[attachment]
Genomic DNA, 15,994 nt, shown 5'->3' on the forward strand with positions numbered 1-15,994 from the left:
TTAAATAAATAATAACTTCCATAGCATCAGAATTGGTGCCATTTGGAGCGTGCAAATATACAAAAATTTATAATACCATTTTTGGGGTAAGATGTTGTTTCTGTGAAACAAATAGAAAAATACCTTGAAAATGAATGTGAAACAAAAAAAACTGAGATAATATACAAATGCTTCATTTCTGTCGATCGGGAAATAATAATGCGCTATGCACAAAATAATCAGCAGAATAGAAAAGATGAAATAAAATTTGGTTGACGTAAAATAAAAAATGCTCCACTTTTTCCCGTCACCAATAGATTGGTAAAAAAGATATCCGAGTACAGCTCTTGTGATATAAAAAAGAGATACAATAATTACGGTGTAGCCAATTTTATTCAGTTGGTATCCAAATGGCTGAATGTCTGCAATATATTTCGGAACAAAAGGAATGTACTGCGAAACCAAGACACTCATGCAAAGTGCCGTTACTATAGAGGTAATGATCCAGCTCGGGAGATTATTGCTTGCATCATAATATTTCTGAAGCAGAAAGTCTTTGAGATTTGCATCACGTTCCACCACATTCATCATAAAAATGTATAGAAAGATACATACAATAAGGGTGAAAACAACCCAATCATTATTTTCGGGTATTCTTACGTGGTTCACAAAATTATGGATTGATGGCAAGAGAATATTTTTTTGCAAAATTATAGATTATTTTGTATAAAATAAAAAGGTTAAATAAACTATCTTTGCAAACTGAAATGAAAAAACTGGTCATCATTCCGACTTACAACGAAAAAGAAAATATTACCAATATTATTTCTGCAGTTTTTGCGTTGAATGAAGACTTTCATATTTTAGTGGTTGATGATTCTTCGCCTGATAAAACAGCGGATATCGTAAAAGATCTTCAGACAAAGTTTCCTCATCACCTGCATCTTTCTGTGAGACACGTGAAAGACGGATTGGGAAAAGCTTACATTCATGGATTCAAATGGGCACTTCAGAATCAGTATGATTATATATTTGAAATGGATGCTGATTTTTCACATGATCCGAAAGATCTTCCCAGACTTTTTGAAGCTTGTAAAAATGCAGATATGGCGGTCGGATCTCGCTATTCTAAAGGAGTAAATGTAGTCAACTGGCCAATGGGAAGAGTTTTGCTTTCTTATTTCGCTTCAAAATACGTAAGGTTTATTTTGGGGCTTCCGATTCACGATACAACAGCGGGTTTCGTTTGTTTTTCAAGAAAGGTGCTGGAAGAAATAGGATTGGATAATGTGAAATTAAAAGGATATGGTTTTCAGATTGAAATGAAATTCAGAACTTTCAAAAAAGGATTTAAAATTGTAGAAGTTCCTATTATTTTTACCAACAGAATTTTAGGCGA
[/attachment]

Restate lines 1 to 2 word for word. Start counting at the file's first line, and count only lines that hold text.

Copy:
Genomic DNA, 15,994 nt, shown 5'->3' on the forward strand with positions numbered 1-15,994 from the left:
TTAAATAAATAATAACTTCCATAGCATCAGAATTGGTGCCATTTGGAGCGTGCAAATATACAAAAATTTATAATACCATTTTTGGGGTAAGATGTTGTTTCTGTGAAACAAATAGAAAAATACCTTGAAAATGAATGTGAAACAAAAAAAACTGAGATAATATACAAATGCTTCATTTCTGTCGATCGGGAAATAATAATGCGCTATGCACAAAATAATCAGCAGAATAGAAAAGATGAAATAAAATTTGGTTGACGTAAAATAAAAAATGCTCCACTTTTTCCCGTCACCAATAGATTGGTAAAAAAGATATCCGAGTACAGCTCTTGTGATATAAAAAAGAGATACAATAATTACGGTGTAGCCAATTTTATTCAGTTGGTATCCAAATGGCTGAATGTCTGCAATATATTTCGGAACAAAAGGAATGTACTGCGAAACCAAGACACTCATGCAAAGTGCCGTTACTATAGAGGTAATGATCCAGCTCGGGAGATTATTGCTTGCATCATAATATTTCTGAAGCAGAAAGTCTTTGAGATTTGCATCACGTTCCACCACATTCATCATAAAAATGTATAGAAAGATACATACAATAAGGGTGAAAACAACCCAATCATTATTTTCGGGTATTCTTACGTGGTTCACAAAATTATGGATTGATGGCAAGAGAATATTTTTTTGCAAAATTATAGATTATTTTGTATAAAATAAAAAGGTTAAATAAACTATCTTTGCAAACTGAAATGAAAAAACTGGTCATCATTCCGACTTACAACGAAAAAGAAAATATTACCAATATTATTTCTGCAGTTTTTGCGTTGAATGAAGACTTTCATATTTTAGTGGTTGATGATTCTTCGCCTGATAAAACAGCGGATATCGTAAAAGATCTTCAGACAAAGTTTCCTCATCACCTGCATCTTTCTGTGAGACACGTGAAAGACGGATTGGGAAAAGCTTACATTCATGGATTCAAATGGGCACTTCAGAATCAGTATGATTATATATTTGAAATGGATGCTGATTTTTCACATGATCCGAAAGATCTTCCCAGACTTTTTGAAGCTTGTAAAAATGCAGATATGGCGGTCGGATCTCGCTATTCTAAAGGAGTAAATGTAGTCAACTGGCCAATGGGAAGAGTTTTGCTTTCTTATTTCGCTTCAAAATACGTAAGGTTTATTTTGGGGCTTCCGATTCACGATACAACAGCGGGTTTCGTTTGTTTTTCAAGAAAGGTGCTGGAAGAAATAGGATTGGATAATGTGAAATTAAAAGGATATGGTTTTCAGATTGAAATGAAATTCAGAACTTTCAAAAAAGGATTTAAAATTGTAGAAGTTCCTATTATTTTTACCAACAGAATTTTAGGCGA